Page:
Do you have one hour to spare? Do you have two yards of beautifully draping, summer-worthy fabric? Most sewers will answer yes. Well, here’s a year 1971 Super Jiffy maxi dress pattern that I found will fulfill a sewing ‘need’ for an uncomplicated project and look effortlessly amazing in – yes – one hour with two yards of fabric.
FABRIC: a 100% rayon challis
NOTIONS: I always have black thread on hand, and the inner closure ties were from my scrap bag of ribbons, so no notions were bought. The ribbons are so pretty and such a perfect match color-wise, it’s a shame they don’ get seen.
PATTERN: My pattern is an original, Simplicity #9415, year 1971, but this has also been reprinted this year (2015) as Simplicity #1100
TIME TO COMPLETE: One hour on the afternoon of July 21, 2015
TOTAL COST: Two yards of this tropical print challis was bought on clearance at Hancock Fabrics store for about $5 or $6 in total.
My hubby actually seems to find it hard to believe that front start to finish, as in “laying out the fabric and placing the pattern on it” to “ironed and wearing it on myself”, took me only one hour…but it’s true! After all I’m not nicknamed “Seam Racer” for nothing! Now I know every seamstress may not have the ability to be as speedy with her skills and that’s perfectly fine. However, even if this dress doesn’t exactly take you one hour, it will not take you much longer than that, I would imagine. It is a “Super Jiffy” pattern, and it really is incredibly simple, fast to assemble, nicely fitting, comfortable to wear, and (most importantly) flattering. This is the first Jiffy pattern out of the many I have met from either the 60’s or 70’s with which I am completely happy with and can file no complaints. That’s saying something!
The best part about making this 1971 wrap dress is that in the time it could take you to go to the store, try on and find that perfect dress, then fork out the dough for it, you can decide to sew your own for less money and in less time. The motivation for making my wrap dress was a night out with my hubby – my little guy was babysat, and I had a new dress for that night by the time the dress was done. I do love challenging and complicated sewing projects, but an instant satisfaction project is always nice too, and I think everyone will agree.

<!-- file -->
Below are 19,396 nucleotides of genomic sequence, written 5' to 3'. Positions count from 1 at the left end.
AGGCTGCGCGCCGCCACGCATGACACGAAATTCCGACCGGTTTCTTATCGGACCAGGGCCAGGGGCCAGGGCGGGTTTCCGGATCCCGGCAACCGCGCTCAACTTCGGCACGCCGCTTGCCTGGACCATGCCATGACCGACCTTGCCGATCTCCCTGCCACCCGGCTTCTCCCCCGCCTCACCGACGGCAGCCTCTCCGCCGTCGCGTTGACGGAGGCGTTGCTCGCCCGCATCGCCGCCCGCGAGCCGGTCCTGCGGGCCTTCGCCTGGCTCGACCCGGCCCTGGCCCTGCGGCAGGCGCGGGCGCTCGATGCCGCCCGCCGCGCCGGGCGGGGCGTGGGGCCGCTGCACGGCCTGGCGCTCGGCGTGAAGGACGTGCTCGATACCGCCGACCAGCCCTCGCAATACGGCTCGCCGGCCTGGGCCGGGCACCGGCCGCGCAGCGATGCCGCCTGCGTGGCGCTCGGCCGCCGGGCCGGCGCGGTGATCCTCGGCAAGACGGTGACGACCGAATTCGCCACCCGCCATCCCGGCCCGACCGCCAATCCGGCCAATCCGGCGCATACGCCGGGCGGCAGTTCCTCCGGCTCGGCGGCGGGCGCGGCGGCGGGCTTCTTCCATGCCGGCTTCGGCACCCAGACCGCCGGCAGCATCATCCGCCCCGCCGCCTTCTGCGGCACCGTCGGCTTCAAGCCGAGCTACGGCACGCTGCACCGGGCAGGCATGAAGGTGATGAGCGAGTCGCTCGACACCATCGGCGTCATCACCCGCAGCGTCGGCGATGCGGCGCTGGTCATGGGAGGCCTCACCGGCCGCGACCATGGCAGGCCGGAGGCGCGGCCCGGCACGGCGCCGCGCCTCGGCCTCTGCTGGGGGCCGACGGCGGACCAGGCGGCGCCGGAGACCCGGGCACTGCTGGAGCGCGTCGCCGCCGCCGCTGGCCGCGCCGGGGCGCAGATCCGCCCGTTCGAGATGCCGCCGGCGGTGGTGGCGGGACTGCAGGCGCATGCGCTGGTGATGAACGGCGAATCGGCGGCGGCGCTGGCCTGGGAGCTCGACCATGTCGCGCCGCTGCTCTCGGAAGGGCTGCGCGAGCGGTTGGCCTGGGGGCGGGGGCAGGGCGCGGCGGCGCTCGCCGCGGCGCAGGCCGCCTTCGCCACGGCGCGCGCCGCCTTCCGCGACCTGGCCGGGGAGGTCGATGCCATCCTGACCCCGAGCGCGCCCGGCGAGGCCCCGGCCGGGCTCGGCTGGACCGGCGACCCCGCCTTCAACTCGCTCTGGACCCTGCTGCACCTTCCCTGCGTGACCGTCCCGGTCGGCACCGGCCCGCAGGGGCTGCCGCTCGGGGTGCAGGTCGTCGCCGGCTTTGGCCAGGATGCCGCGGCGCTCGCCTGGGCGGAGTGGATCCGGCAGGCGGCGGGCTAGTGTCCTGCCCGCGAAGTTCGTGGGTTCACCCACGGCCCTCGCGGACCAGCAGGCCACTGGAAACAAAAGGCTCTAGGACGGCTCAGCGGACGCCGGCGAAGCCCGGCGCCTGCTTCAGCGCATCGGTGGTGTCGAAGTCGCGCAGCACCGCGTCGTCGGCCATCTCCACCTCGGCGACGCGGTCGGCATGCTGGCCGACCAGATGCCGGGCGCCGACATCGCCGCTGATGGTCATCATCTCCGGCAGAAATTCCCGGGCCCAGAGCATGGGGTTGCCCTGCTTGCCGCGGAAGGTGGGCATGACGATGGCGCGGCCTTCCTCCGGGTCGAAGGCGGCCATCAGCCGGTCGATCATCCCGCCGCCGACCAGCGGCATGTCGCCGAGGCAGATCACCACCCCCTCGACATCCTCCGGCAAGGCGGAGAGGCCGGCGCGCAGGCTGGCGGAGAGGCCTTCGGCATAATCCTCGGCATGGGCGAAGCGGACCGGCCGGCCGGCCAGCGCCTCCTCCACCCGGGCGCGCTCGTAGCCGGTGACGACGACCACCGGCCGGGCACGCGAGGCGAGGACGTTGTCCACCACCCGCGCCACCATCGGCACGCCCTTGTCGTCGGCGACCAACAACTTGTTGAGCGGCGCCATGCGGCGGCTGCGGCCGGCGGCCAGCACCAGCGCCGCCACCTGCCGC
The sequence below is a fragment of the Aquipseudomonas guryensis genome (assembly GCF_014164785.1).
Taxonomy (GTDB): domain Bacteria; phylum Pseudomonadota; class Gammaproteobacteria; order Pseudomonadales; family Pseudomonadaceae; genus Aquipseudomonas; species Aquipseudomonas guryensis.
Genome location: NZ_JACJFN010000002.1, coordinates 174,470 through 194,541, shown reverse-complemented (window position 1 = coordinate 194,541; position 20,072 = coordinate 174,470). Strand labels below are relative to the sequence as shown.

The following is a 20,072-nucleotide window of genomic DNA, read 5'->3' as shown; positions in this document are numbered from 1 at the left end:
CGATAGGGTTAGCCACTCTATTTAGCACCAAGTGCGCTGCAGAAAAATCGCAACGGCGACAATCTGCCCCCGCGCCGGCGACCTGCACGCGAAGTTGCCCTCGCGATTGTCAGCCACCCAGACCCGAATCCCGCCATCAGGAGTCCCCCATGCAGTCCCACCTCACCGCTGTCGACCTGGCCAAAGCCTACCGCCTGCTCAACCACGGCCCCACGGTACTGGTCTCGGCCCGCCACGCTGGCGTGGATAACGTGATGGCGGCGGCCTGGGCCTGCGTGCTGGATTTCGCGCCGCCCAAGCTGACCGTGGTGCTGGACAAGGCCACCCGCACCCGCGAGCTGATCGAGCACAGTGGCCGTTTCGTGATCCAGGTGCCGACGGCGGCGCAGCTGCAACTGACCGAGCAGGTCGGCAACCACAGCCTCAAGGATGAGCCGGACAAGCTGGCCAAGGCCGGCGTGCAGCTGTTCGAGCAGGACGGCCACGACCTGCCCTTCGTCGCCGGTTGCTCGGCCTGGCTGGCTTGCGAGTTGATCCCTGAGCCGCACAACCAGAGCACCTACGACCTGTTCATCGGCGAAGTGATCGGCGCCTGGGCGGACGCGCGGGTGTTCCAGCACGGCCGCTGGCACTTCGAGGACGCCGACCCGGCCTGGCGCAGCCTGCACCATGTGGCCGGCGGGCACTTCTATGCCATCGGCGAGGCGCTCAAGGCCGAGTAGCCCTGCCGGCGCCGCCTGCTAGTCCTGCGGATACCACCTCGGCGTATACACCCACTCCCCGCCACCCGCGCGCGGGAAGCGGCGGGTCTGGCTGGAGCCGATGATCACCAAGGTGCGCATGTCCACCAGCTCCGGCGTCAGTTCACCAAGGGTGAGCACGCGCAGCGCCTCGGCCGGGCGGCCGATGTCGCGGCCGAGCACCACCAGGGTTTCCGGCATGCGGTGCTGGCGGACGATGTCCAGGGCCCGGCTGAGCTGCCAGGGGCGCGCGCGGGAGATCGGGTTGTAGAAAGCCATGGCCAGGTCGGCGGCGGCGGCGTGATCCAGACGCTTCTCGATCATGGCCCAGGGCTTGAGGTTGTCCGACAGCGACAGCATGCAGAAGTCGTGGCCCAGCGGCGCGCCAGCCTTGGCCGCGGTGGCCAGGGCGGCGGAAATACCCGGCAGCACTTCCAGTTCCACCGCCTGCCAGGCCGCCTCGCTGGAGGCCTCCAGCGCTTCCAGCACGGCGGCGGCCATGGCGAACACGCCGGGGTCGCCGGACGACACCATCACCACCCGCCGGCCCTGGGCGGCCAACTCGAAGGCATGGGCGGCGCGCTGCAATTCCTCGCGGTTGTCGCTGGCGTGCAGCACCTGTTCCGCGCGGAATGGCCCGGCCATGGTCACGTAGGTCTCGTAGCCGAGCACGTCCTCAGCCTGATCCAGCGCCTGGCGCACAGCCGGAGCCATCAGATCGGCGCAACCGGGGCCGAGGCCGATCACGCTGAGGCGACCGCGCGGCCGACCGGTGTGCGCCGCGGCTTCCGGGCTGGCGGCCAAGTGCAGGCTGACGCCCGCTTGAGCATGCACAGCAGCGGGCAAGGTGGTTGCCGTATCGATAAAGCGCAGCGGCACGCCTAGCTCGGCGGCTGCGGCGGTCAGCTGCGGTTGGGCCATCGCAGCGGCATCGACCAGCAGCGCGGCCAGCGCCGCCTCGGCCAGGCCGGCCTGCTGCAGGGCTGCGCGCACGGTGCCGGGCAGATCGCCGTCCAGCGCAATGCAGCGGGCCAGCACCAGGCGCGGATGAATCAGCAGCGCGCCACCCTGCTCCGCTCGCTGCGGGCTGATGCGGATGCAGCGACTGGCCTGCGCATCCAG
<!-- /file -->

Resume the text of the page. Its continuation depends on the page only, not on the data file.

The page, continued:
I’ll bet the short version is really cute and fun, but I wanted something elegant and –hey- since I had the fabric for it…might as well. Maxi dresses cost more at the stores, and a little extra fabric on discount is no big deal generally. I would like to try a short dress from this pattern out of a wild, possibly border print fabric (like in the old 1971 magazine print at far right) or even a terry cloth for a swimsuit cover-up (like the 1995 pattern at left which looks very similar in design). Next year perhaps…
As you can see on the pattern cover, there is only one large piece needed to make to maxi wrap dress. The straight edge on the side that dips down is put along the fold, making the U-back. Despite being put on the fold, the instructions said to cut this back center, and it really is necessary since it does have some curvy shaping. However, I did make a very slight modification to the pattern. I merely put the bottom half of the center back seam on the fold, and cut the top half out as a regular seam. Thus I only had to sew halfway down, kind of like a dart, before finishing the edges. This center back seam is the only real seam to the dress, beside the duo of darts which are sewn into the front/side at the waistline. One of these front/side darts has the inner waist tie attached to it so that your wrap stays decently closed. I find the inner waist ties help me find and define where the waist is exactly as I am putting my dress on myself.